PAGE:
Virginia Farm to Table Plan aimed at boosting the commonwealth’s farms and food system
by Kayla Hastrup of VT Engage
Although agricultural production is still the Commonwealth of Virginia’s largest industry, from 1997 to 2007 the state lost more than 649,000 farm acres to development and experienced a significant decline in the number of farms.
To address potential problems resulting from this decline, the Virginia Tech College of Agriculture and Life Sciences (CALS) initiated the development of a statewide plan that addresses key issues facing farmers, food entrepreneurs, and communities.
Seventeen CALS faculty members collaborated with Virginia's Food System Council, Virginia State University, Virginia Cooperative Extension, and the University of Virginia for a year on the Virginia Farm to Table Plan, which was released in February. The plan includes 38 recommendations that address business and production management, food system planning, and a number of other agricultural issues.
Catawba Farmer's Market
Engaging agencies, organizations, and institutions across the state in creating a stronger food system was the primary goal for the plan. “We asked, ‘how could we work together to solve the systematic social and cultural issues of Virginia’s food system?’” says Eric Bendfeldt, a community viability specialist with Virginia Cooperative Extension and the plan’s lead author.
Working with stakeholders for a common purpose, strengthening Virginia's agriculture base, and providing social opportunities all went into the plan's process, says Kim Niewolny, an assistant professor in the CALS Department of Agriculture and Extension Education and a Farm to Table Team member.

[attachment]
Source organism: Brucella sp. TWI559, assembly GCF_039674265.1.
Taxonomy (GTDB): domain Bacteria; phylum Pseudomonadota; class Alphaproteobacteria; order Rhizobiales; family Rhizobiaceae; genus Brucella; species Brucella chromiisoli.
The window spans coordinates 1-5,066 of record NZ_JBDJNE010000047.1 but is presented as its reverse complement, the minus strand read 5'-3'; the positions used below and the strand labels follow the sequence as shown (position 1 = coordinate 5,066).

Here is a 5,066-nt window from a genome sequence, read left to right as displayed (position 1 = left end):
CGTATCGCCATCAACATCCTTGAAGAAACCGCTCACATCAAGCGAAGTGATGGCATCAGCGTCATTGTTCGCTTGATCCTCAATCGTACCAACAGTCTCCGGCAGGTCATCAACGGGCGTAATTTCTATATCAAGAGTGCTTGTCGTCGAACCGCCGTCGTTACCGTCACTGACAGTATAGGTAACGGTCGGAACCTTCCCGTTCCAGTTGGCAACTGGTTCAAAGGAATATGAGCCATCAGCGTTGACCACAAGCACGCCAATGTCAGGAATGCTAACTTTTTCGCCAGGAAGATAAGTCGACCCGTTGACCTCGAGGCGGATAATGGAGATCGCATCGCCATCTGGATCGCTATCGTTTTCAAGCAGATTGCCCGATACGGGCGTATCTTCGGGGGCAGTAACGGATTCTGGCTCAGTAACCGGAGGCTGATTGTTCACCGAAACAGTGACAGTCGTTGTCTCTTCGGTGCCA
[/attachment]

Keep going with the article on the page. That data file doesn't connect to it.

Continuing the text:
A major challenge identified in the plan was cultivating beginning farmers and farm workers for long-term agricultural stability. Virginia farmers – whose average age is 58 – face numerous risks and challenges, including a thin profit margin. Supporting and encouraging young farmers is essential to Virginia’s agricultural future.
Jason Pall and Sally Walker of Glade Road Growing, a small Blacksburg
farm specializing in vegetables, honey, and apples.
Despite the aging farming population and decline in profitability, the Farm to Table Plan noted that the next generation of farmers are demonstrating a significant demand for agricultural opportunities and that there is a trend, both national and local, toward increased opportunities for food producers.
“Farming is a hard way to live, but people want to be connected to the land and to their food,” Niewolny says. “It is important that there are local communities working with agencies and universities, all talking about how to encourage and support farmers.”
The plan recommends expansion of initiatives that provide opportunities and resources for the next generation of farmers. One such initiative is the Virginia Beginning Farmer and Rancher Coalition, which works to recruit, train, and establish Virginia's future farmers. The coalition, formed in 2009 by Virginia Tech and Virginia State University as a way to effectively address start-up needs, supports the next generation of farmers by sharing opportunities and resources.
“The Farm to Table Plan is an opportunity to continue working toward big initiatives in a collaborative spirit,” Niewolny says. “We hope it will create discussions, generate new jobs and opportunities, and improve the overall quality of our food system.”
A copy of the Farm to Table Plan can be downloaded from the Virginia Cooperative Extension website. For more information about the plan, contact Extension community viability specialists Eric Bendfeldt at 540-432-6029 or Crystal Tyler-Mackey at 804-524-5494.